London

Leon Kossoff, King’s Cross, March Afternoon, 1998, oil on board, 58 1⁄8 × 78".

Leon Kossoff, King’s Cross, March Afternoon, 1998, oil on board, 58 1⁄8 × 78".

Leon Kossoff

Annely Juda Fine Art

A key figure of the London School, Leon Kossoff (1926–2019) captures the life force of the British capital—his birthplace and lifelong muse—in all its dolorous splendor. Never has a palette perhaps best described as “shades of gloom” (the dried-blood reds and rusts of postwar Victorian tenements, the gray-brown murk of the Thames) seemed so vigorous.

Surveying six decades of production and organized together with Mitchell-Innes & Nash in New York and L.A. Louver in Los Angeles, “A Life in Painting” opens with a series of Kossoff’s portraits. The pigment is built up in dense, sludgy layers, daubed and scoured so that its subjects almost feel excavated from within the thickly slathered boards. In Seated Figure No. 2, 1959, one struggles to discern the hard grimacing features of the sitter—N. M. Seedo, a writer and distant relative—from the dark flow of encrusted paint the color of cooled lava. Similarly, the subject of Seated Woman, 1957, is both remote and palpably close. As in much of Kossoff’s work, the woman—hands clasped, mouth mournful—comes into focus slowly, as if one’s eyes were adjusting to a pitch-dark room (the trick is echoed in the ghostly materialization of Woman Ill in Bed, from the same year).

If Kossoff’s visceral reds, excretive browns, and stripes of bilious green manifest the interior life of his Londoners as somber mortal flesh, then his cityscapes find a pitch of bright expressive volatility. Willesden Junction, Summer No. 2, 1966, is at once a study of the urban landscape—dominated by crisscrossing railroad tracks and the three cloudlike cooling towers of Acton Lane Power Station—and an immersion in the possibilities of blueness. Kossoff harbored a particular fascination for London’s railways, bewitched by both their formal intrigue (the derelict tracks of Railway Landscape near King’s Cross, Early Spring, 1968, poke out of the green marshes like skeletons) and the poignant symbolism of transient motion as an alleviant for the sadness of finding oneself stuck in place (itself a possible description of the desire to paint).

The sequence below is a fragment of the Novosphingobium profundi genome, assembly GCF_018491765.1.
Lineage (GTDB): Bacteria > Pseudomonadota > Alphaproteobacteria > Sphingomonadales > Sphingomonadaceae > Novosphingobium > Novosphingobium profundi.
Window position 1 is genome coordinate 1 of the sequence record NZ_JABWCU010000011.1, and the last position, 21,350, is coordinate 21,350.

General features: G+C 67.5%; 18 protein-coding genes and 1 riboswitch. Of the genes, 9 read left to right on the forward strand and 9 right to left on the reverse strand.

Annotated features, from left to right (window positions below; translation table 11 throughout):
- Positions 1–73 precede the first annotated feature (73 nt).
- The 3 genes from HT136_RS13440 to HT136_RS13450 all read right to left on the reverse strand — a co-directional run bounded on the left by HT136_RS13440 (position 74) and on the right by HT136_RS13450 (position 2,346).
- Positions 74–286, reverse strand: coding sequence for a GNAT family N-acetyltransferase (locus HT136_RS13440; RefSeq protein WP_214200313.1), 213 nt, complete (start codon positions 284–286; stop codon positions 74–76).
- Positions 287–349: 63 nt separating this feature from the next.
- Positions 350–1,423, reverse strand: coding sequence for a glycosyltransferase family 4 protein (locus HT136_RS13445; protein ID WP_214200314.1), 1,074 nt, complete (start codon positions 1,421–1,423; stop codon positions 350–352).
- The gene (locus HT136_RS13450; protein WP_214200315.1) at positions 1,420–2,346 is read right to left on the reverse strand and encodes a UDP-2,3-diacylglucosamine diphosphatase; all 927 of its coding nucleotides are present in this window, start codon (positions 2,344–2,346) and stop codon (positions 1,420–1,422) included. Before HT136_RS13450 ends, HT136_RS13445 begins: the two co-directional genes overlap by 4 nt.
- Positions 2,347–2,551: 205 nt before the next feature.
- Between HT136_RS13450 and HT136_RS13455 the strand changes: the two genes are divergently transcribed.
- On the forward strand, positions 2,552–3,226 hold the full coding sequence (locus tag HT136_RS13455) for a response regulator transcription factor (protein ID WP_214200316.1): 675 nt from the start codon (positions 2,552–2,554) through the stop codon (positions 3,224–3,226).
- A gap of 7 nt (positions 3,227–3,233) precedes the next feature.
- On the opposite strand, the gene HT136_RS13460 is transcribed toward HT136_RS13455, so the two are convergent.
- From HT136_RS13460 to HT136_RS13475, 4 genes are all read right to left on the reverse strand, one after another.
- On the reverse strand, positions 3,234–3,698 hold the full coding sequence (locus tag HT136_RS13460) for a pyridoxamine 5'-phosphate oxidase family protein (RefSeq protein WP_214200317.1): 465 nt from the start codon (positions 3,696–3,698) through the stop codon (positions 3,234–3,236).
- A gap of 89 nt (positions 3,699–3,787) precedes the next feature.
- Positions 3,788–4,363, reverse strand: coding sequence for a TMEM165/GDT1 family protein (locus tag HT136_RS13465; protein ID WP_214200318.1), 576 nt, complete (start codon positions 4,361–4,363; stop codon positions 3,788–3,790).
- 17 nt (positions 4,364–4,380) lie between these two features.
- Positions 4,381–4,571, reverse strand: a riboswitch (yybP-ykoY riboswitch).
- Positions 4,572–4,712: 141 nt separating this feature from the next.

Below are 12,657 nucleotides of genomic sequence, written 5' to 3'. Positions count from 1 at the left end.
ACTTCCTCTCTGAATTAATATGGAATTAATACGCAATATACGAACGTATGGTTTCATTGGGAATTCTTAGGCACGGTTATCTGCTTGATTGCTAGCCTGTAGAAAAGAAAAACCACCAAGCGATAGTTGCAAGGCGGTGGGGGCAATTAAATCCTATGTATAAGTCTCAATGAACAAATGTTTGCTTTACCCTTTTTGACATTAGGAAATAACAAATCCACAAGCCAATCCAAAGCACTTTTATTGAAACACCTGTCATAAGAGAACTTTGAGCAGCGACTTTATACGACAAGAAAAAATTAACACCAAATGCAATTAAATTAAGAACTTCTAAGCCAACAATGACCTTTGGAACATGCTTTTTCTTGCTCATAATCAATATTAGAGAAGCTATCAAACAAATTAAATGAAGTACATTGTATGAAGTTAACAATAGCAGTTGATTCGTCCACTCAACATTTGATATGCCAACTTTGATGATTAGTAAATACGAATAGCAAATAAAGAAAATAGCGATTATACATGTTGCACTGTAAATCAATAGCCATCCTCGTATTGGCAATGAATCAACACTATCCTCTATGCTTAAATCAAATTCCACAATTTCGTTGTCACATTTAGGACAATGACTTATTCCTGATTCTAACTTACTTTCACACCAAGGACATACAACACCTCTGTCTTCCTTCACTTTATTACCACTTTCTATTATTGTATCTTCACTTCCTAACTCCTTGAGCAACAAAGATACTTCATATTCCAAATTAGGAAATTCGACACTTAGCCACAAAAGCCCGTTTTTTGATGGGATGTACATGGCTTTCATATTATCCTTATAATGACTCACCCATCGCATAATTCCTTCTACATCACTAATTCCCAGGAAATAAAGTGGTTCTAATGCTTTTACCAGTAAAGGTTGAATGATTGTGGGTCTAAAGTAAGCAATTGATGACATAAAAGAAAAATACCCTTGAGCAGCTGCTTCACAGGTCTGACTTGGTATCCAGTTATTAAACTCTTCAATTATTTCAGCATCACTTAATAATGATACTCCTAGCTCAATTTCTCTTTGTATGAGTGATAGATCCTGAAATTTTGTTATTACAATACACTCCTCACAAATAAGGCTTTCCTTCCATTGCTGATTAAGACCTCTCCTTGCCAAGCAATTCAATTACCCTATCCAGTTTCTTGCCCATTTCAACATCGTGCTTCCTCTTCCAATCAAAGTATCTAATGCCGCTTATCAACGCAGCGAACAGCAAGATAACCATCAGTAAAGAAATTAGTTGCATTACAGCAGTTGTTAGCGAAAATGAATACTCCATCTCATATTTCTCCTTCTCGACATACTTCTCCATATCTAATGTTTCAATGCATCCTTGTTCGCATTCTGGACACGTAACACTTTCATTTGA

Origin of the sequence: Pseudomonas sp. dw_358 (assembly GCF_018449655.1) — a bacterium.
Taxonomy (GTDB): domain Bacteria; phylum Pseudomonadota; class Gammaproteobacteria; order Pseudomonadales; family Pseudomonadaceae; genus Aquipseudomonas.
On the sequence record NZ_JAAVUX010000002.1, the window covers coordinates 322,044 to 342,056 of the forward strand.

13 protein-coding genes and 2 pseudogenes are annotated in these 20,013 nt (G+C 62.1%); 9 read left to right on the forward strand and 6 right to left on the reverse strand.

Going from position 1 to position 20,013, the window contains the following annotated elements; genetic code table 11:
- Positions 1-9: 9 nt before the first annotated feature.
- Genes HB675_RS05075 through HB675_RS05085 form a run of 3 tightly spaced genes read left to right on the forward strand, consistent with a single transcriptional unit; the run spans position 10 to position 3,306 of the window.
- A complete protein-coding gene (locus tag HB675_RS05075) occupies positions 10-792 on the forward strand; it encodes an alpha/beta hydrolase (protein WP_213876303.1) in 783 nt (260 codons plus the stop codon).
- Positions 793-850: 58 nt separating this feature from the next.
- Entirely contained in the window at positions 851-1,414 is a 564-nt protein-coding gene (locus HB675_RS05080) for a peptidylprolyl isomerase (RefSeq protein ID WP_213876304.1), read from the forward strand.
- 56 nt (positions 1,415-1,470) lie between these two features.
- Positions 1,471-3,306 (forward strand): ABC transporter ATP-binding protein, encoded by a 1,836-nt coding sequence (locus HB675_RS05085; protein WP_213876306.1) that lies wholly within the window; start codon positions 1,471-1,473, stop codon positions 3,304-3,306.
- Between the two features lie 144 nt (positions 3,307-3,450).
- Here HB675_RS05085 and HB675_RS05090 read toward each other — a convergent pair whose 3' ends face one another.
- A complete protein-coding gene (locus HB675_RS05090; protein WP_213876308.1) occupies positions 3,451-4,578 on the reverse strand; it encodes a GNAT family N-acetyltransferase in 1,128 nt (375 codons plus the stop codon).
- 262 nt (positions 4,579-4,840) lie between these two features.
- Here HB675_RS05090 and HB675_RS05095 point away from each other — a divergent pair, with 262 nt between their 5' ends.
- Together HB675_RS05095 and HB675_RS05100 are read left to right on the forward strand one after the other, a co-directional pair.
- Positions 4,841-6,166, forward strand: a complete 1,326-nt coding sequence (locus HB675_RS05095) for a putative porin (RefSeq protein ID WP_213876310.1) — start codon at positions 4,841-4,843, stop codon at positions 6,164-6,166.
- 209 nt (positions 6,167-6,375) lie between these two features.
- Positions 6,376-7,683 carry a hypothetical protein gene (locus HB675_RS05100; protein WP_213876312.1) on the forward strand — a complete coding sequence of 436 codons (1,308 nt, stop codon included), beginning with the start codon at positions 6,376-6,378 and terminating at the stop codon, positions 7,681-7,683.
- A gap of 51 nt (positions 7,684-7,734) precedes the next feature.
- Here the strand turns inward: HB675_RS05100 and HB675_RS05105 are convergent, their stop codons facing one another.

In Children’s Swimming Pool, Autumn, 1972, one can almost feel the clamor of the communal baths as if plunged directly inside. The scene teems with bodies to the point that the pool itself appears as mere flickers of aquamarine against the chlorinated yellows and humid oranges that radiate from within the frame. The painting offers a counterpoint to Outside Kilburn Underground Station, November, 1984, which is lugubrious and turbid, etched out of endless cauldron grays and overcast skies.

On the upper floor of the gallery, the work shifts to Kossoff’s softer, more ethereal late paintings. In a far cry from the brutal sprawl of Demolition of a YMCA Building No. 2, Spring, 1971, which depicts the city as a ravenous maw of regeneration, Arnold Circus, 2013, captures, with a lilac-washed bandstand and pale-green trees as gauzy as a daydream, the neighborhood where Kossoff was born. Gone are the clotted peaks and impacted globs of his earlier work. Instead the paint is dabbed on, almost reticent. Cherry Tree in Spring, 2015, is hopeful and light, a symbol of nature’s quiet persistence amid the frenzy of human society. In Christ Church, Spitalfields, Early Summer, 1992, the imposing East End landmark soars above the commuters pounding the pavement below. Like the later King’s Cross, March Afternoon, 1998, whose glimmering crowds move like waves across the station concourse, Christ Church fixes the animating tension in Kossoff’s work between the individual and the mass, both defined always against the great roaring Babel of the metropolis itself.